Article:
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Even with the start of the 'new normality' on 21 June 2020, popular fiestas and most large gatherings and events are still prohibited and social distancing guidelines still in force. Dates listed on this site, therefore, are still subject to cancellation or change and we will update, where we can, when any new information is made available.

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Tuesday, October 13, 2020

Carnival in Santa Cruz de Tenerife is stopped, yet it had dealt with adversity since 1778

Daytime Carnival in the Plaza de Candelaria

After many decades of celebration, the pandemic forces the suspension the Santa Cruz Carnival, though the party has been able to deal with adversity since 1778

"It does not seem prudent to deprive them of this party to which they are accustomed," the then mayor of Santa Cruz de Tenerife, José María de Villa, ended up understanding in 1814, showing an unexpected tolerance on the part of someone who, 11 years before, had prohibited masks, both in public and in private homes.

Villa was not the first nor, of course, the last representative of the established powers in more than two centuries who sought to stop the people of Santa Cruz from celebrating their Carnival, that libertine escape valve that compensates them for a whole year. Despite the repression or calamity, the people knew how to preserve this festival that was already recorded in 1778 and that has become the watchword of the city throughout the world.

Now, a microscopic but fearsome enemy, the coronavirus, which has turned everything upside down, has forced the suspension of mass dances in the street next year and, therefore, the Carnival itself. Something that even the Franco dictatorship did not achieve, and that puts an end to 83 uninterrupted years, given that it is necessary to go back to the harsh reality of the interwar period, in 1937, to find the previous suspension.

From the hand of the official chronicler of Santa Cruz de Tenerife, José Manuel Ledesma, we know of those first dances that the town's bourgeoisie began to celebrate in their homes while the townspeople had fun in the street. It was at the end of the 18th century and, as now, they had their reason for being in creating occasions for men and women to relate to each other. “The women -covered-, covering their faces with the clouds of their veils, approached the gallants to pedir la feria (ask for the fair), that is, to request a gift, which led to the beginning of a conversation. While the men - cloaked -, hiding their identity by turning up the collar of their cloak and under the shadows of the brim of their hats, took advantage of this moment to show their gallantry to the ladies ”, relates Ledesma.

The then developing Santa Cruz festival soon ran up against the authorities and, as dressing up in Carnivals was not well seen by the civil authority and even less by the religious one, in 1792, to avoid and prevent scandals, groups began prohibit this practice, a repression that, to a greater or lesser extent, threatened the Carnival practically until it became official in 1961 under the name of Winter Festivities.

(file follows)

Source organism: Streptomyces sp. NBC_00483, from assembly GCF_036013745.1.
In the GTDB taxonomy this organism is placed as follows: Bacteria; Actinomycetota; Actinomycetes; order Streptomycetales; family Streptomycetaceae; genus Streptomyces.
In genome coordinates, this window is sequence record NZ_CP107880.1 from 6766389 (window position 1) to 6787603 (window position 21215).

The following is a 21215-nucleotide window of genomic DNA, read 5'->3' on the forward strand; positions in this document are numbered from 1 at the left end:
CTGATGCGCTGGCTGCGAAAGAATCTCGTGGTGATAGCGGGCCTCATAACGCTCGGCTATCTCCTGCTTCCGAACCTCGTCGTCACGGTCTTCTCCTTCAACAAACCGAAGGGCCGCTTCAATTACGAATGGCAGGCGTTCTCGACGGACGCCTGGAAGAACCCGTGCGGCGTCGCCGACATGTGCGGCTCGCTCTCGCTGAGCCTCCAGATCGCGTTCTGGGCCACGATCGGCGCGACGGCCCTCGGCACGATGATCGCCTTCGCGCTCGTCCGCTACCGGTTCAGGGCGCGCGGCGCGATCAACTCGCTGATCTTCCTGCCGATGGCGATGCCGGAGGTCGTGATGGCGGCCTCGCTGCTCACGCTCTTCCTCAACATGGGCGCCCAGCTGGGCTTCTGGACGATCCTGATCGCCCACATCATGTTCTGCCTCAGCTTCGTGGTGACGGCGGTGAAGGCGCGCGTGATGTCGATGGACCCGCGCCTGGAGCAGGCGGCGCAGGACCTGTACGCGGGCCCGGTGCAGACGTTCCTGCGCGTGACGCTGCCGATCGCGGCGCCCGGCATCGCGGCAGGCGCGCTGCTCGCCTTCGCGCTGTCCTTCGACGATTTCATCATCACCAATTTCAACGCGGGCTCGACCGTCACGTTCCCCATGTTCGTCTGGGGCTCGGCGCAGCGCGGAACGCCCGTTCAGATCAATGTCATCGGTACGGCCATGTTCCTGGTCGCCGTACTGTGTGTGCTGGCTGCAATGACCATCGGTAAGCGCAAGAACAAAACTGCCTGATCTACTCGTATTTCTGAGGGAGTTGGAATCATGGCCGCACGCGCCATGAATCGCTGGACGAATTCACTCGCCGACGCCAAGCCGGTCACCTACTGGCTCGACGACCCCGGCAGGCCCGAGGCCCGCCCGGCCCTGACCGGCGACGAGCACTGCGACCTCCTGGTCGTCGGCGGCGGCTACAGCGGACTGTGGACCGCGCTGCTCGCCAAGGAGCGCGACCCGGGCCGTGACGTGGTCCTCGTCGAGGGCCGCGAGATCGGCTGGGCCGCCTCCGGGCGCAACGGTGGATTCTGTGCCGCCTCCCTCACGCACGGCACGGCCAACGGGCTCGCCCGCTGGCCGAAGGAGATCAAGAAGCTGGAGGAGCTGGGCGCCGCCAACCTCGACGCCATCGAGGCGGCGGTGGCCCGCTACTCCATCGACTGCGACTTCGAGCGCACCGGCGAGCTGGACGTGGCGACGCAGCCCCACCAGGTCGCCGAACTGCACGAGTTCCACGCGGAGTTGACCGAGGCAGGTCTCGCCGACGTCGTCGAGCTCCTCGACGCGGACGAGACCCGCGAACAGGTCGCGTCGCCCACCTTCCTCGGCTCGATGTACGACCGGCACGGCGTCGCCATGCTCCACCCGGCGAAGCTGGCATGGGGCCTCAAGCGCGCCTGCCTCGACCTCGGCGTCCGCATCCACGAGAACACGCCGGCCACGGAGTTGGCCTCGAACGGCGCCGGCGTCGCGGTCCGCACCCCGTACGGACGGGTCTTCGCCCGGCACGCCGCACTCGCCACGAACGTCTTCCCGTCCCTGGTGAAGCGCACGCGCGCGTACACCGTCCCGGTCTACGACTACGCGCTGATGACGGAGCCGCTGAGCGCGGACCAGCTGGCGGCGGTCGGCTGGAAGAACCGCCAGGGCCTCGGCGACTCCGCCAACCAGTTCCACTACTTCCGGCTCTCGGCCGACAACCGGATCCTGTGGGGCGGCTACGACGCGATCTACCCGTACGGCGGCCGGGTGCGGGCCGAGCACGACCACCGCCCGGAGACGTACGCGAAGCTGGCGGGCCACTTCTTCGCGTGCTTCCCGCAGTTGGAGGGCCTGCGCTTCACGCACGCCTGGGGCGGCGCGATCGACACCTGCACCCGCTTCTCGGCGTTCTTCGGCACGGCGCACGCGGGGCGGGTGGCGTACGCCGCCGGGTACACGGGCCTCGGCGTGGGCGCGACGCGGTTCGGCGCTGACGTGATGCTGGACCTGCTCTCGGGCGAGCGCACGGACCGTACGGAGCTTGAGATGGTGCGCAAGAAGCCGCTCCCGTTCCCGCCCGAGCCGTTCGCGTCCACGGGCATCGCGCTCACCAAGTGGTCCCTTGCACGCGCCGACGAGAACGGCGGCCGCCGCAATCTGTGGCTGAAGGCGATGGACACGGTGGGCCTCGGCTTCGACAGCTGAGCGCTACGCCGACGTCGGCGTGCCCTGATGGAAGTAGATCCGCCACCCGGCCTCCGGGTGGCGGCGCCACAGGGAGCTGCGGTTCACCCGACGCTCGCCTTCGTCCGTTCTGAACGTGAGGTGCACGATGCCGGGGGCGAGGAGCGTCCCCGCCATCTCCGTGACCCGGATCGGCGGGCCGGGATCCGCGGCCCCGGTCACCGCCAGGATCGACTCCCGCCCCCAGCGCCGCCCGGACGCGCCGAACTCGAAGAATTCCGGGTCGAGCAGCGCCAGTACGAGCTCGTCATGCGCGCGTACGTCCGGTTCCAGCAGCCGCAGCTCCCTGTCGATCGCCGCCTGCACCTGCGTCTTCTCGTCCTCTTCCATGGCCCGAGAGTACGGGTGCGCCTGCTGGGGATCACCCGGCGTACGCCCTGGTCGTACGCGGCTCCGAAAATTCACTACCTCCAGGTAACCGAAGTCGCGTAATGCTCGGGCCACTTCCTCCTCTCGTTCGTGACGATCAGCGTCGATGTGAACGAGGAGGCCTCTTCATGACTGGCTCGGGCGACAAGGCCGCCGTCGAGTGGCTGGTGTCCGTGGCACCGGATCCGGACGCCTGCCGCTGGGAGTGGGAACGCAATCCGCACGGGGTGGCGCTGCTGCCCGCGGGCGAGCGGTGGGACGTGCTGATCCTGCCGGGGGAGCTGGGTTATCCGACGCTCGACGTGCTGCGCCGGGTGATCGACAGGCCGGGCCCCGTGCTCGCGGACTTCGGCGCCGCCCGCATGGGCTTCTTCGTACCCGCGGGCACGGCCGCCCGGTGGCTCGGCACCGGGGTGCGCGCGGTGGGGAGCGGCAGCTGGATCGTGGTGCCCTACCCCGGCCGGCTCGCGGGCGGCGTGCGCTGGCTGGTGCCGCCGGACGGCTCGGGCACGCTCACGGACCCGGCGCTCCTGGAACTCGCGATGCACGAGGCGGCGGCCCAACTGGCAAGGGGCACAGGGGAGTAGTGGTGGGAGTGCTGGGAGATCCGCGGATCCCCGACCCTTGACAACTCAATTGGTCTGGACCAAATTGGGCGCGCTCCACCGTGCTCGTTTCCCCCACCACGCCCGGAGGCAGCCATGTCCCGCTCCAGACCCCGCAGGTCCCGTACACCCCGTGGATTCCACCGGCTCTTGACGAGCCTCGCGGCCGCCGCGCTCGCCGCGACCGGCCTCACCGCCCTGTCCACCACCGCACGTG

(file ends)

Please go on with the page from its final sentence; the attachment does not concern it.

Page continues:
This was the case throughout the nineteenth century, with examples such as the aforementioned mayor who, upon arrival, wanted to end these diversions and ended up assuming the unwavering popular will to maintain this festival. If Villa understood that "the person who disguises himself has never caused disorder, since the docility and restraint of the neighborhood of this town is well known, which is why it does not seem prudent to deprive him of this party to which they are accustomed", others like him General Commander Carlos O´Donnell (father of the former President of the Spanish Government, Leopoldo O´Donnell), did not get into the saga. Thus, when another mayor, Nicolás González Sopranis, asked the military to prohibit carnivals, they replied that "this is a peaceful town and it will be enough for some patrols to guard and keep order." This form of repression lasted until 1838, the year in which sanctions were hardened, details the official chronicler.

"In the early years of the twentieth century, the prohibitions were still maintained, but with a policy of tolerance, more or less enforced, while costume balls continued to be celebrated in societies, albeit behind closed doors". It is in 1931, in the middle of the Second Spanish Republic, when the Carnivals were finally declared Official Holidays of Santa Cruz, with for the first time a commission of Carnival Festivities. Wars came, which led to the aforementioned suspension of 1937, and the dictatorship, so that from the following year Carnival had to be celebrated clandestinely.

The level of repression depended on the civil governor on duty, but, Ledesma clarifies, "most of them, after publishing the relevant prohibitions, left the city with the excuse of an unavoidable trip to the south of the island", to the joy of the carnival goers in the capital.

Finally, the union of forces between another civil governor, Manuel Ballesteros, Bishop Domingo Pérez Cáceres and the head of tourism, Opelio Rodríguez Peña, ended up overcoming Franco's suspicion with the so-called Winter Festivities, a step prior to the great transformation of Carnival, which, with democracy, grew to be the great international party that it is today, and which it will continue to be despite everything.

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